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With the Nasdaq Biotechnology Index up 65% since the start of the year, it's clear that the biotech sector performed extraordinarily well in 2013-but which stocks were the biggest winners? Several small-cap and mid-cap biotech companies posted returns of 200% or more through the middle of December this year, and, in this series, I review the 15 biggest movers of 2013. Let's continue this review with number 4 on the list, Keryx Biopharmaceuticals (NASDAQ: KERX ) .
Developing a better treatment
Patients with chronic kidney disease, or CKD, and are typically treated with dialysis and often suffer from hyperphosphatemia, a commonly occurring buildup of phosphates. Keryx plans to treat this disorder with its drug Zerenex.
While phosphorous is a key building block of healthy bones, too much phosphorous strips calcium away from bones, weakening them, and potentially leading to calcium deposits causing heart disease.
To keep that from happening, doctors treat dialysis receiving CKD patients with phosphate binding drugs designed to capture and remove excess phosphorous from the body.
The most commonly prescribed of those binders are Renagel, and its successor Renvela, which were developed by Genzyme and became part of Sanofi (NYSE: SNY ) following Sanofi's $20 billion acquisition of Genzyme in 2011. Those two drugs racked up sales of 533 million euros in the first nine months of this year.
However Sanofi may soon see sales slide because, as fellow Fool Maxx Chatsko points out, Zerenex may be a better mouse trap thanks to its ability to help patients store iron. Iron deficiency is common among CKD patients, requiring them to take intravenous iron injections. So the potential for Zerenex to reduce the need for those procedures is something patients and doctors will likely applaud.
A healthy market opportunity
Zerenex has made its way safely through phase 3 and with data in hand; Keryx filed an NDA for FDA approval during August. A decision on whether to approve the drug is expected on June 7th, 2014. Keryx also plans to file for use in Europe and Keryx's partner Torii Pharmaceutical has filed for approval in Japan too. Overall, analysts think Zerenex could generate up to $300 million in annual sales because 2 million people worldwide receive end stage kidney dialysis. But Keryx's hopes for Zerenex stretch a bit further than solely for those on dialysis. An ongoing phase 2 study is evaluating the drug in non-dialysis, stage three to five CKD patients too.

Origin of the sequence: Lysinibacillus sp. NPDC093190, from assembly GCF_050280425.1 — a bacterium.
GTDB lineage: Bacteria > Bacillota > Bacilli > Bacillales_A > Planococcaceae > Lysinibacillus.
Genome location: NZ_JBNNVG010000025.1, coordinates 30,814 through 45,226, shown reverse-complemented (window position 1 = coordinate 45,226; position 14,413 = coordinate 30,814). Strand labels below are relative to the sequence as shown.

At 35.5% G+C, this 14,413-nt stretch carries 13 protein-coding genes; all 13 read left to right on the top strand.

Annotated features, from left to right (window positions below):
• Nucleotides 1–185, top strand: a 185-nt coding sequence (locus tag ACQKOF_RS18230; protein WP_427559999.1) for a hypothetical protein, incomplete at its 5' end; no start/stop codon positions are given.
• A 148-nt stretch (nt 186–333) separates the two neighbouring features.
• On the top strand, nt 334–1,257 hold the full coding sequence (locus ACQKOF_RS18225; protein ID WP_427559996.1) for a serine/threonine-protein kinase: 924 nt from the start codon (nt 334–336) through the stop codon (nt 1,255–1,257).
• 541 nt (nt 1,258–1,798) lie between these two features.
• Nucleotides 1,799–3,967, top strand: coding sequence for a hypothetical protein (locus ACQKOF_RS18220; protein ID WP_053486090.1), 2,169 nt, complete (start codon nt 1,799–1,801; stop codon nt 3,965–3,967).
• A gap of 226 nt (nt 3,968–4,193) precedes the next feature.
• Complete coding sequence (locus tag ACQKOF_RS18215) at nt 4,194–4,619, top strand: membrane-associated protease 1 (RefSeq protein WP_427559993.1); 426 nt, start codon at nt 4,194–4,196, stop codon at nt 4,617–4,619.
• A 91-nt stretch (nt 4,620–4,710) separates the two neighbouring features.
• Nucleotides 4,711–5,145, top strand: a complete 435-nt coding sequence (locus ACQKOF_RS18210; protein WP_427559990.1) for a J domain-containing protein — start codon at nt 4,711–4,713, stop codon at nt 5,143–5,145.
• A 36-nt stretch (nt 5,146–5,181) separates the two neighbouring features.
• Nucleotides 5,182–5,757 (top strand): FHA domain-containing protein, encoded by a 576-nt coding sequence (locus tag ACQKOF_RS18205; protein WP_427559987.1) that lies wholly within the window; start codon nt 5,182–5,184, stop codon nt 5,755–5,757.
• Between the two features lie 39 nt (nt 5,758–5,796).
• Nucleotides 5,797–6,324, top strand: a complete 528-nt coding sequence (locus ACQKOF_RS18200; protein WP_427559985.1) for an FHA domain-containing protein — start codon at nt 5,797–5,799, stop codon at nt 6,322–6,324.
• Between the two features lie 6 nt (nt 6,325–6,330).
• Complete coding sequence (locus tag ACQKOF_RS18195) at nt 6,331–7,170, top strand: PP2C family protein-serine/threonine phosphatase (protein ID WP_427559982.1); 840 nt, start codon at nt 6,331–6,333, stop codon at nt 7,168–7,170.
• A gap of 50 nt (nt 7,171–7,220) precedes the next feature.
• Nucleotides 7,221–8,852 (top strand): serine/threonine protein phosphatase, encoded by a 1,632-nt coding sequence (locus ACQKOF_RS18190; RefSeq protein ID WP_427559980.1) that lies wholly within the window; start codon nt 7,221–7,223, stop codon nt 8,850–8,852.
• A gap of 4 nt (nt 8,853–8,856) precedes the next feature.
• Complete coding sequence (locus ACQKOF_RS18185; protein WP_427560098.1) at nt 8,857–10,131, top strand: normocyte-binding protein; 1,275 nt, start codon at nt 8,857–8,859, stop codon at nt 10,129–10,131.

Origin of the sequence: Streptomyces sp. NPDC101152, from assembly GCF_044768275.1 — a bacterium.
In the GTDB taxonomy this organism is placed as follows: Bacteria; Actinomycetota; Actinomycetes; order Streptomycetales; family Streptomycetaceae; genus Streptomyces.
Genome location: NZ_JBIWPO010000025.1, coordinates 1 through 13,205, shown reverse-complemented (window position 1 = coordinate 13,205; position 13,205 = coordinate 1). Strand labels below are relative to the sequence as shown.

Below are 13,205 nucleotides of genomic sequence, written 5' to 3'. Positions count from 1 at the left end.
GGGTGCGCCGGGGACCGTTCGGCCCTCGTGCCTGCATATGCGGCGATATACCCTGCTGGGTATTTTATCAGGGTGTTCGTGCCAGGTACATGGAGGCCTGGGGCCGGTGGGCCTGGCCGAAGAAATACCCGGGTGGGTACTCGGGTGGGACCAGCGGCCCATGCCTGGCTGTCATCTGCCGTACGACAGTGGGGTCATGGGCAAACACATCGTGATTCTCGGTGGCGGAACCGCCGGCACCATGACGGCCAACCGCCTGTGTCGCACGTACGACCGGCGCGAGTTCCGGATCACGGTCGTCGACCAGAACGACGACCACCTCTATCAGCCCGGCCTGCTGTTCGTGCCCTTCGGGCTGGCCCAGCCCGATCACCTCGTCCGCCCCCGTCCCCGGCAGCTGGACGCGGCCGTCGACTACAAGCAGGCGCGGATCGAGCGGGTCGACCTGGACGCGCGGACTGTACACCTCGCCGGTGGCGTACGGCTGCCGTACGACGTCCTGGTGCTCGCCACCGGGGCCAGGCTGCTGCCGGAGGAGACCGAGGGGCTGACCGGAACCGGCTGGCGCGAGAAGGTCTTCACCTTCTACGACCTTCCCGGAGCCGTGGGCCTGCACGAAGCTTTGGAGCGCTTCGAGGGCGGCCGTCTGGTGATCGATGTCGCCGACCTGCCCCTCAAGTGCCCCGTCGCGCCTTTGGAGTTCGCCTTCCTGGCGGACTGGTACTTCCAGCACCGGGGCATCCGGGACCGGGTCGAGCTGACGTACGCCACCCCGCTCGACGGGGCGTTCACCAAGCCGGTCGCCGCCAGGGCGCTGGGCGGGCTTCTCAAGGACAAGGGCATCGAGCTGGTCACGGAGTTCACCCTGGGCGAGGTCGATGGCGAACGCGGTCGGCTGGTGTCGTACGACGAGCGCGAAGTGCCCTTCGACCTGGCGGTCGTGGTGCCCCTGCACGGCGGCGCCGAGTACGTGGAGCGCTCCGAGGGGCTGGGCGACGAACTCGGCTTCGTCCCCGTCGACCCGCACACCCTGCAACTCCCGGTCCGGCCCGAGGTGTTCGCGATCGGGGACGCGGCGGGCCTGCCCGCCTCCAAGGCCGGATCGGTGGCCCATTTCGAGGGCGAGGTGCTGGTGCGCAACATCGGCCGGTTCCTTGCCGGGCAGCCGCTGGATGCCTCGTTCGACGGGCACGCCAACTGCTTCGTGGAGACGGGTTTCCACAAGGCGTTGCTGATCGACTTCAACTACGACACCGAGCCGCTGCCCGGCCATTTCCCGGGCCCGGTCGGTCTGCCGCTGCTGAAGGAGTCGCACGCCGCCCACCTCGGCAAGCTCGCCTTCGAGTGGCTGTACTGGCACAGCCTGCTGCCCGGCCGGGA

If Zerenex can succeed in this indication, it significantly broadens the potential patient pool. In the U.S. alone, Keryx estimates 10% to 15% of the population is affected by non-dialysis dependent CKD. Currently, there aren't any phosphate binders approved for these patients, giving Keryx a substantial green field opportunity. Additionally, Zerenex iron boosting abilities could lead to use in even earlier stage CKD patients given Iron deficiency crops up as early as stage 1 kidney disease and usually worsens over time.
Fool-worthy final thoughts
The ability to boost iron is a major marketing advantage for Keryx that the company can use to win share away from Sanofi's phosphate binders. Given Zenerex's strong phase 3 showing, its likely the drug will win approval and sales will start coming into Keryx in late 2014.
After that, investors will need to see Zenerex succeed in phase 3 trials in non-dialysis patients. If it does, a much larger revenue opportunity could be coming. Or, possibly a suitor. A number of potential acquirers have strong kidney franchises, including Amgen (NASDAQ: AMGN ) that could benefit from including Zerenex.
If Keryx goes it alone it may have a tougher time. Much like Puma Biotechnology, another biotech stock that went on a tear this year, Keryx has just one drug to its name. That means sales of Zenerex will need to be reinvested to acquire or develop new therapies.
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